Seeing what others don’t: Different forms of insight


by Gary Klein Ph.D. on Jun 12, 2013, Seeing What Others Don’t,

Insights don’t necessarily depend on preparation.  They don’t necessarily help us get past impasses.  If we want to understand insights we’ll need to broaden our perspective.

In 1926, Graham Wallas described the four stages of insight:  preparation, incubation, the flash of illumination, and verification.  This model of insight tries to explain how people make discoveries that get them past impasses.  For example, the 9-dot puzzle challenges people to connect all the dots with only four lines, without lifting pen from paper.

It seems impossible unless we notice that we have been trapping ourselves with flawed assumptions.  We don’t have to stay within the borders, and we don’t have to change directions on a dot.  The impasse paradigm fits the Wallas model and is the most common method for studying insights.  But this is only one form of insight.

Other types of insight don’t involve impasses and don’t require us to detect flawed assumptions.  The second variety of insight hinges on spotting a contradiction – something that doesn’t make sense.  For example, a police officer was once waiting for a traffic light to turn green when he noticed that the driver in the car in front of him, a new BMW, took a long drag on his cigarette and then flicked the ashes on the upholstery.  That didn’t add up.  Who would dirty his own car that way?  Or a car he had borrowed?  Now, someone who had just stolen the car wouldn’t worry about using an ashtray.  The insight paid off in the pursuit and arrest of the car thief.  No impasse, no advance preparation, just a troubling anomaly.

The third variety of insight involves a connection, like Charles Darwin, who read a book by Malthus on competition for scarce resources such as food, and appreciated that his theory of evolutionary changes could be driven by survival of the fittest.

This third form, the connection insight, was in the news recently, in a story about how to use mushrooms to protect the environment. This mushroom revelation also teaches us some important lessons about insights.  It all started when a high school boy made an accidental observation while shoveling wood chips on his father’s maple-sugar farm in Vermont. That observation has evolved into an exciting technology for using mushrooms in place of the Styrofoam plastics we see all the time in packing peanuts and coffee cups.  Styrofoam lasts almost forever, littering highways and oceans.  The new mushroom technology, which is cheap to produce and safely biodegrades in a month, could easily replace Styrofoam as an insulation and packing material.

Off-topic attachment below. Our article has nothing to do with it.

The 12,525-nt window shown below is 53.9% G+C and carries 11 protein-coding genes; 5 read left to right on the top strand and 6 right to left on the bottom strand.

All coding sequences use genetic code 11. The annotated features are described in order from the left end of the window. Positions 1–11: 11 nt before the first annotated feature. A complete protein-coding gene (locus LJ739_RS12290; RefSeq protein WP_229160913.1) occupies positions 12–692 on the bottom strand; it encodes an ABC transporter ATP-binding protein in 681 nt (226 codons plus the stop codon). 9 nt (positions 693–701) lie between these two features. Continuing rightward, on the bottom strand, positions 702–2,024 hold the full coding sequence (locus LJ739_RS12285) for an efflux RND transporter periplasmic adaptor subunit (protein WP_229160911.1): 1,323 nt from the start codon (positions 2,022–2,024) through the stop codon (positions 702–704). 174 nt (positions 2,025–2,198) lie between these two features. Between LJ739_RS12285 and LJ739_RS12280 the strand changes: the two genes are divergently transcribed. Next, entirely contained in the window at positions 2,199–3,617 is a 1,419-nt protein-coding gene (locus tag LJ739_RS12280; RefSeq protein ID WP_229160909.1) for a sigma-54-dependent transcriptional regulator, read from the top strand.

The short version of the discovery – for a fuller account see Ian Frazier’s article, Form and Fungus(link is external) in The New Yorker May 20, 2013 – starts with Eben Bayer performing farm chores such as moving wood chips around.  Even when the piles of wood chips were covered by a tarp, they still got wet; mushrooms would sprout and weave the chips together into clumps, making it easier for Eben to lift them with his pitchfork.  Not an earth-shaking observation, not worth writing a scientific paper about.  Just a passing lesson as Eben helped his father.

Fast forward a few years and Eben was attending Rensselaer Polytechnic Institute (RPI) in Troy, NY.  He had been given a course assignment to make insulation panels using perlite, a mineral that comes in large granules that settle, making it hard to apply uniform coatings.  It was difficult to get the perlite to clump together, which made Eben remember his wood chips.  So he ordered a cheap mushroom kit and mixed the spores with perlite, adding water and nutrients to let the mushrooms sprout.  In a few days he had achieved success.  The mushroom strands had woven the perlite into a solid disk, the shape of the glass flask in which he had grown the mixture.

In his senior year at RPI Eben showed this disk to another professor, in a course called “The Inventor’s Studio”.  Eben wasn’t sure what to do with the disk, and hoped the professor would be impressed.  He was.  He immediately appreciated that Eben had invented a biological polymer that could replace Styrofoam and other synthetic polymers.  Growing the mushroom compound requires minimal energy – you just mix the right kinds of mushroom spores with waste products such as rice husks and corn stalks, put it in a mold to give it the shape you want, and turn off the lights.  A few days later it is ready.  You stop it from growing by applying heat, which kills the mushroom strands.  The professor helped Eben and his partner set up a small company that has the potential to become the biological version of Dow Chemical or DuPont.

Eben didn’t run into an impasse about how to use mushrooms as a biological polymer because he wasn’t trying to invent a replacement for Styrofoam.  He didn’t even understand the implications of his invention until his professor enlightened him.  Wallas’ account of insight doesn’t work, at least in cases like this.

Insights don’t necessarily depend on preparation.  They don’t necessarily help us get past impasses.  If we want to understand insights we’ll need to broaden our perspective to take stories like this into account.


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